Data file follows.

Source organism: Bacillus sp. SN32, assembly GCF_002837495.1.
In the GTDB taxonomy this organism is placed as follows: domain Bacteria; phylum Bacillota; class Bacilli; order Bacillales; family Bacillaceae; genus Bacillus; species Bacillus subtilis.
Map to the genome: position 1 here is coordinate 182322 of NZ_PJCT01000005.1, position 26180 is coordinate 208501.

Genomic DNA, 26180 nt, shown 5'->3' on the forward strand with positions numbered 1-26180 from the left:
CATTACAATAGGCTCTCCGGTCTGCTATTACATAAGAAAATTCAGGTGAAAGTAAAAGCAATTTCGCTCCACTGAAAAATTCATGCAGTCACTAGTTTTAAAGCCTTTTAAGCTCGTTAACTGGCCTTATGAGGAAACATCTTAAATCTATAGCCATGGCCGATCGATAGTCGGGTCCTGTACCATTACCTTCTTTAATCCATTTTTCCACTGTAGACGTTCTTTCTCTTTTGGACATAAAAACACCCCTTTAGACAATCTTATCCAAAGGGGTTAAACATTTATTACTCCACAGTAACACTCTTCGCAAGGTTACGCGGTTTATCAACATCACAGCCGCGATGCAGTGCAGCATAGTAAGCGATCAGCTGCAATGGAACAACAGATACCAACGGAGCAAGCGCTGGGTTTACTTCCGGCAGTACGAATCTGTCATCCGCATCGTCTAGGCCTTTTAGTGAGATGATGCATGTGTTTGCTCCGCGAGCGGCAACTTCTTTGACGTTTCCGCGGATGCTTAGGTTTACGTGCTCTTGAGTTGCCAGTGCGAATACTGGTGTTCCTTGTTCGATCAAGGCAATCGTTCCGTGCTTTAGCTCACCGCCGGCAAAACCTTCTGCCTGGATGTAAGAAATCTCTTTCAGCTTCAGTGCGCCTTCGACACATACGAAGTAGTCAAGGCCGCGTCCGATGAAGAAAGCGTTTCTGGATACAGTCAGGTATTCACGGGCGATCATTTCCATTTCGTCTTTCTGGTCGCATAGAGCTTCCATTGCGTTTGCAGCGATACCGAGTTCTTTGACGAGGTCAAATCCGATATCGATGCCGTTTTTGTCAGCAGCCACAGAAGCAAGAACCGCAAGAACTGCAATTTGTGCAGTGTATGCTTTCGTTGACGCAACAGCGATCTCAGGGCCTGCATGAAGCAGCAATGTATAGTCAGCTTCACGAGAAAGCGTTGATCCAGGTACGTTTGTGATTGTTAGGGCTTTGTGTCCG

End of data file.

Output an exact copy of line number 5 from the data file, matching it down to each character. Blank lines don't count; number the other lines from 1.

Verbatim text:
CATTACAATAGGCTCTCCGGTCTGCTATTACATAAGAAAATTCAGGTGAAAGTAAAAGCAATTTCGCTCCACTGAAAAATTCATGCAGTCACTAGTTTTAAAGCCTTTTAAGCTCGTTAACTGGCCTTATGAGGAAACATCTTAAATCTATAGCCATGGCCGATCGATAGTCGGGTCCTGTACCATTACCTTCTTTAATCCATTTTTCCACTGTAGACGTTCTTTCTCTTTTGGACATAAAAACACCCCTTTAGACAATCTTATCCAAAGGGGTTAAACATTTATTACTCCACAGTAACACTCTTCGCAAGGTTACGCGGTTTATCAACATCACAGCCGCGATGCAGTGCAGCATAGTAAGCGATCAGCTGCAATGGAACAACAGATACCAACGGAGCAAGCGCTGGGTTTACTTCCGGCAGTACGAATCTGTCATCCGCATCGTCTAGGCCTTTTAGTGAGATGATGCATGTGTTTGCTCCGCGAGCGGCAACTTCTTTGACGTTTCCGCGGATGCTTAGGTTTACGTGCTCTTGAGTTGCCAGTGCGAATACTGGTGTTCCTTGTTCGATCAAGGCAATCGTTCCGTGCTTTAGCTCACCGCCGGCAAAACCTTCTGCCTGGATGTAAGAAATCTCTTTCAGCTTCAGTGCGCCTTCGACACATACGAAGTAGTCAAGGCCGCGTCCGATGAAGAAAGCGTTTCTGGATACAGTCAGGTATTCACGGGCGATCATTTCCATTTCGTCTTTCTGGTCGCATAGAGCTTCCATTGCGTTTGCAGCGATACCGAGTTCTTTGACGAGGTCAAATCCGATATCGATGCCGTTTTTGTCAGCAGCCACAGAAGCAAGAACCGCAAGAACTGCAATTTGTGCAGTGTATGCTTTCGTTGACGCAACAGCGATCTCAGGGCCTGCATGAAGCAGCAATGTATAGTCAGCTTCACGAGAAAGCGTTGATCCAGGTACGTTTGTGATTGTTAGGGCTTTGTGTCCG